Merck, known outside the United States and Canada as MSD, today announced that the company has sold its 50 percent interest in the Johnson & Johnson–Merck Consumer Pharmaceuticals Co. joint venture to Johnson & Johnson affiliates, McNEIL-PPC, Inc., McNEIL MMP, LLC, and Johnson & Johnson, Inc. The venture between Merck and J&J was formed in 1989 to develop, manufacture, market and distribute certain over-the-counter consumer products in the United States and Canada. Merck decided to sell its interest in the joint venture to enable the company to fully focus on building the long-term growth prospects of the wholly-owned consumer products division that had been part of Schering-Plough Inc. prior to the 2009 merger. Under the agreement, Merck will receive a one-time payment of $175 million. Merck’s rights to the Pepcid brand outside the U.S. and Canada are not affected by this transaction. Termination of the JJMCP venture also gives Merck greater freedom to operate in the OTC consumer sector, allowing Merck to fully exploit its pipeline of Rx-to-OTC switches as well as actively pursue OTC licensing activities in the U.S. and Canada.
Following the transaction, J&J will own the venture’s assets which include the exclusive rights to market OTC Pepcid, Mylanta, Mylicon and other local OTC brands where they are currently sold in the U.S. and Canada. The partnership assets include a manufacturing facility in Lancaster, PA.
Today’s Merck is a global healthcare leader working to help the world be well. Merck is known as MSD outside the United States and Canada. Through our prescription medicines, vaccines, biologic therapies, and consumer care and animal health products, we work with customers and operate in more than 140 countries to deliver innovative health solutions. We also demonstrate our commitment to increasing access to healthcare through far-reaching policies, programs and partnerships.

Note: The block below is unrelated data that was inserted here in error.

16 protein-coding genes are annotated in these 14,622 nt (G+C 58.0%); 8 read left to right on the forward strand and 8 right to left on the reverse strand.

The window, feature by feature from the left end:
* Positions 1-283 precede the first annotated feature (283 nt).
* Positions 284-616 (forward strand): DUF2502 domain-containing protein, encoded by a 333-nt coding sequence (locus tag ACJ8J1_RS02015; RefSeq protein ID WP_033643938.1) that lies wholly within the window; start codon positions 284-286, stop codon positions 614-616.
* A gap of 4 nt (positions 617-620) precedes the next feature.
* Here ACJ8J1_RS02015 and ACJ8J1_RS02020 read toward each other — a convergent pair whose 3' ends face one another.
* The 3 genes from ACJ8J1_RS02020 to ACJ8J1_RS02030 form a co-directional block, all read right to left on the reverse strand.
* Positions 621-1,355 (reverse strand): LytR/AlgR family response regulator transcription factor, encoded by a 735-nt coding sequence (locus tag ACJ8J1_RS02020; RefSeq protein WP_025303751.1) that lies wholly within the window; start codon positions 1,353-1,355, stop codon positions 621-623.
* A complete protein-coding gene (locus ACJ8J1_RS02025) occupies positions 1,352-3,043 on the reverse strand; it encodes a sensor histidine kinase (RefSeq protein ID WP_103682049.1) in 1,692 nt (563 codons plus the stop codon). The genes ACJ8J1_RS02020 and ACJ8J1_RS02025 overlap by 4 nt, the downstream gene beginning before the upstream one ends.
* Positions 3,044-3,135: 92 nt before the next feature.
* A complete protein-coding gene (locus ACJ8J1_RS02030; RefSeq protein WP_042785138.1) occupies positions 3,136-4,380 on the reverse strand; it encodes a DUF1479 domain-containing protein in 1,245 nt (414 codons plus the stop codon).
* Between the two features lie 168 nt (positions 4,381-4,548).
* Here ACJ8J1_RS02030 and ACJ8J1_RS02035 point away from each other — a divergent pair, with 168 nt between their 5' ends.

This news release includes “forward-looking statements” within the meaning of the safe harbor provisions of the United States Private Securities Litigation Reform Act of 1995. Such statements may include, but are not limited to, statements about the benefits of the merger between Merck and Schering-Plough, including future financial and operating results, the combined company’s plans, objectives, expectations and intentions and other statements that are not historical facts. Such statements are based upon the current beliefs and expectations of Merck’s management and are subject to significant risks and uncertainties. Actual results may differ from those set forth in the forward-looking statements.
The following factors, among others, could cause actual results to differ from those set forth in the forward-looking statements: the possibility that the expected synergies from the merger of Merck and Schering-Plough will not be realized, or will not be realized within the expected time period; the impact of pharmaceutical industry regulation and health care legislation; the risk that the businesses will not be integrated successfully; disruption from the merger making it more difficult to maintain business and operational relationships; Merck’s ability to accurately predict future market conditions; dependence on the effectiveness of Merck’s patents and other protections for innovative products; the risk of new and changing regulation and health policies in the U.S. and internationally and the exposure to litigation and/or regulatory actions.